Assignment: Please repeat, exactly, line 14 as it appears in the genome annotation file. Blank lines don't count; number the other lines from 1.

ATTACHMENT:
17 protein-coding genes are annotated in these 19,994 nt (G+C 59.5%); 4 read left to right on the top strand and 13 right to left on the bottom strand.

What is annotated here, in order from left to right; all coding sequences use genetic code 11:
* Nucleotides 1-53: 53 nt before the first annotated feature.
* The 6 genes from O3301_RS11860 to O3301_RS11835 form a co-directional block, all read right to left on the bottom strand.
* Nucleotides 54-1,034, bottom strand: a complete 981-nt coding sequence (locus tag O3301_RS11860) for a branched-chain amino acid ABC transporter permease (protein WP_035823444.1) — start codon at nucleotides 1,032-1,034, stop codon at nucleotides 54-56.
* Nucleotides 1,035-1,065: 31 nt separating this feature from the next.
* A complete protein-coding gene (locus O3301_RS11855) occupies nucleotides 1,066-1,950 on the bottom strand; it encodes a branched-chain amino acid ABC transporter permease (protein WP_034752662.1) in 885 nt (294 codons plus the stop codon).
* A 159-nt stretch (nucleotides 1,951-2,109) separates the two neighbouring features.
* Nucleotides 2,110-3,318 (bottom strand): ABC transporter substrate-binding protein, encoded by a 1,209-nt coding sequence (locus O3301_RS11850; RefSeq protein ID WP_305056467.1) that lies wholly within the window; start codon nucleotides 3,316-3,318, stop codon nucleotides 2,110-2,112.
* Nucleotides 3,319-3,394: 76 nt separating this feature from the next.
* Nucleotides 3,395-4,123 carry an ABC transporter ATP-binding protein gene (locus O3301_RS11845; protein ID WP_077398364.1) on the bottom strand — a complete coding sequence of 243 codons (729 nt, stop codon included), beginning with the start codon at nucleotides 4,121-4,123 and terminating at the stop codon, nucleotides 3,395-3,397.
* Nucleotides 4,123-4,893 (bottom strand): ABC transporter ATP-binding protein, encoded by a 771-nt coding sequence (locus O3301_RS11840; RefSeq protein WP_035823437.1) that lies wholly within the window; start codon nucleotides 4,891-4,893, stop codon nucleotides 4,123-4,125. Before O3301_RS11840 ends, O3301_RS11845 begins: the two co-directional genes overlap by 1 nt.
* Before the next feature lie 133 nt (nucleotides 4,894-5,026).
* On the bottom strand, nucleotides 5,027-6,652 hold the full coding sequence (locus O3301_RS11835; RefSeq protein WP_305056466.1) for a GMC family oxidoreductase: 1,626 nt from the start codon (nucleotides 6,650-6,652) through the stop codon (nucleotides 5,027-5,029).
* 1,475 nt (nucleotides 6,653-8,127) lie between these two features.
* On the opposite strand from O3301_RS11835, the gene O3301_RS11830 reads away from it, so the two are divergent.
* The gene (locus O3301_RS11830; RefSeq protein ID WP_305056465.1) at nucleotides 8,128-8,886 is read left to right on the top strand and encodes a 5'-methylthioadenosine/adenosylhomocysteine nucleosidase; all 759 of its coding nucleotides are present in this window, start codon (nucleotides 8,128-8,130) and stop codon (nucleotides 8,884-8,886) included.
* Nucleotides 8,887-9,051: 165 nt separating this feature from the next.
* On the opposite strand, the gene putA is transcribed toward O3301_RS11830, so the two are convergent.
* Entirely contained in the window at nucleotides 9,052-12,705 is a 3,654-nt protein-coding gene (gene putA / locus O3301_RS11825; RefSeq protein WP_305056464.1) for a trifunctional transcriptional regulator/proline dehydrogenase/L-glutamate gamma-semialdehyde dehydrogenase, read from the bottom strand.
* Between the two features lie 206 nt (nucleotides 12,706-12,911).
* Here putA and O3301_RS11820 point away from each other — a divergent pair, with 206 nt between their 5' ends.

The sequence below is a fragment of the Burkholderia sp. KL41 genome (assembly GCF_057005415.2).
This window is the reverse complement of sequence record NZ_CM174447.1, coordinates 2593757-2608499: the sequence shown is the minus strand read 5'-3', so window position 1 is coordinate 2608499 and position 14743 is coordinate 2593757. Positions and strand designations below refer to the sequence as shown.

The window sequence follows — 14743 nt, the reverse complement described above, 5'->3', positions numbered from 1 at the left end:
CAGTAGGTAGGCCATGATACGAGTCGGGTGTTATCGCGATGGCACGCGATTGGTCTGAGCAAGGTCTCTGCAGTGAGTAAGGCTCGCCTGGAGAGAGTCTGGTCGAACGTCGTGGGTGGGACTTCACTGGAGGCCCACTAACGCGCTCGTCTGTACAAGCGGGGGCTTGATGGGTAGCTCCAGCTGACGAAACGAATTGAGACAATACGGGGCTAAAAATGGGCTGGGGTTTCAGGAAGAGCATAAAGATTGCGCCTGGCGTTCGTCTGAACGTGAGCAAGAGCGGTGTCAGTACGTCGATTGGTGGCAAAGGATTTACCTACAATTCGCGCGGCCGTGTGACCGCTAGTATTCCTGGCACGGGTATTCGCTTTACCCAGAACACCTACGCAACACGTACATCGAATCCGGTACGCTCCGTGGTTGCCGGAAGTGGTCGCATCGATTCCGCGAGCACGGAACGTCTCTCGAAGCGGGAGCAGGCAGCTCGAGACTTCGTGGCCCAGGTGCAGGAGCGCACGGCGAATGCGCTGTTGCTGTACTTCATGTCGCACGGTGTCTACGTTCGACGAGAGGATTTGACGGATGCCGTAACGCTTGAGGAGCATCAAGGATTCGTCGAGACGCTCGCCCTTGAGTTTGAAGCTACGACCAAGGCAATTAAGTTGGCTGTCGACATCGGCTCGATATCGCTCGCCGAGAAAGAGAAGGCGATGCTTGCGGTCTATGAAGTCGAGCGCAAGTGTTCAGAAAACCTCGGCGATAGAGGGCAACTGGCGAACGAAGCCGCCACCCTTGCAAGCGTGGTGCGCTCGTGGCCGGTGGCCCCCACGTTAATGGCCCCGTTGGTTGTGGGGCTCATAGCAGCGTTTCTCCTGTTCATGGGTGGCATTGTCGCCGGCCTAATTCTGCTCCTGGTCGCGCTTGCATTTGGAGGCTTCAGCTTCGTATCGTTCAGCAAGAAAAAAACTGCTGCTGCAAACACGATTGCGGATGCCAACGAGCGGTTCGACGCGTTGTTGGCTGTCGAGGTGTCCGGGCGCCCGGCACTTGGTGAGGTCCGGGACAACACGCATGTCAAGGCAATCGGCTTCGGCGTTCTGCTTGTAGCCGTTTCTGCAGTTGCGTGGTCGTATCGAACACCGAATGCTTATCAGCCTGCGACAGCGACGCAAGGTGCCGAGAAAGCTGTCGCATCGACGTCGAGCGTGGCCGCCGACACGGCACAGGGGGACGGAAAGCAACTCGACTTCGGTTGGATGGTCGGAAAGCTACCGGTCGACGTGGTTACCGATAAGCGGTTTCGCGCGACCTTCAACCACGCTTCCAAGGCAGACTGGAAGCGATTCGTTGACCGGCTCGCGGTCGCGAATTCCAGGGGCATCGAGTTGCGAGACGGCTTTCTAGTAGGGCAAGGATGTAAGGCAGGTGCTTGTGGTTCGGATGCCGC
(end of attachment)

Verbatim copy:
* On the bottom strand, nucleotides 5,027-6,652 hold the full coding sequence (locus O3301_RS11835; RefSeq protein WP_305056466.1) for a GMC family oxidoreductase: 1,626 nt from the start codon (nucleotides 6,650-6,652) through the stop codon (nucleotides 5,027-5,029).